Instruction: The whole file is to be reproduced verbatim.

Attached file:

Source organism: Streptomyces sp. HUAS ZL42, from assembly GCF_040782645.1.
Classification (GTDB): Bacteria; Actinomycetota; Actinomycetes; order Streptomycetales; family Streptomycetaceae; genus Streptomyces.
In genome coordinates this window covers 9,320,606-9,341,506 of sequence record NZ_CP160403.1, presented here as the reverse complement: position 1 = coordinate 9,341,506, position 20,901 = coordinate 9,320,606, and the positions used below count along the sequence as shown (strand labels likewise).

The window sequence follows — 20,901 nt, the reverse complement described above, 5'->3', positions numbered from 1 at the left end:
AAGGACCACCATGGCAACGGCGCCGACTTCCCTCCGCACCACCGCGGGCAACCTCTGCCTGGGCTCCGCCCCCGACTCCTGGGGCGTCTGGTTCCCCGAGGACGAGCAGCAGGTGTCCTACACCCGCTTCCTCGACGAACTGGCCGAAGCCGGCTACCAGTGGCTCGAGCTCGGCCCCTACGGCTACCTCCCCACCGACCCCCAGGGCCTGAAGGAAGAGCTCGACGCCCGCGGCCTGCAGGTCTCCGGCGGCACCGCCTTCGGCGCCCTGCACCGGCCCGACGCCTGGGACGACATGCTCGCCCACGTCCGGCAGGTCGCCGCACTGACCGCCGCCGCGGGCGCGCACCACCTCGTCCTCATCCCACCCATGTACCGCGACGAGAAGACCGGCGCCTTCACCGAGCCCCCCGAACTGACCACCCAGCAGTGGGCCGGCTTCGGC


Source organism: Streptomyces sp. HUAS ZL42, from assembly GCF_040782645.1.
Classification (GTDB): Bacteria; Actinomycetota; Actinomycetes; order Streptomycetales; family Streptomycetaceae; genus Streptomyces.
In genome coordinates this window covers 9,320,606-9,341,506 of sequence record NZ_CP160403.1, presented here as the reverse complement: position 1 = coordinate 9,341,506, position 20,901 = coordinate 9,320,606, and the positions used below count along the sequence as shown (strand labels likewise).

The window sequence follows — 20,901 nt, the reverse complement described above, 5'->3', positions numbered from 1 at the left end:
AAGGACCACCATGGCAACGGCGCCGACTTCCCTCCGCACCACCGCGGGCAACCTCTGCCTGGGCTCCGCCCCCGACTCCTGGGGCGTCTGGTTCCCCGAGGACGAGCAGCAGGTGTCCTACACCCGCTTCCTCGACGAACTGGCCGAAGCCGGCTACCAGTGGCTCGAGCTCGGCCCCTACGGCTACCTCCCCACCGACCCCCAGGGCCTGAAGGAAGAGCTCGACGCCCGCGGCCTGCAGGTCTCCGGCGGCACCGCCTTCGGCGCCCTGCACCGGCCCGACGCCTGGGACGACATGCTCGCCCACGTCCGGCAGGTCGCCGCACTGACCGCCGCCGCGGGCGCGCACCACCTCGTCCTCATCCCACCCATGTACCGCGACGAGAAGACCGGCGCCTTCACCGAGCCCCCCGAACTGACCACCCAGCAGTGGGCCGGCTTCGGC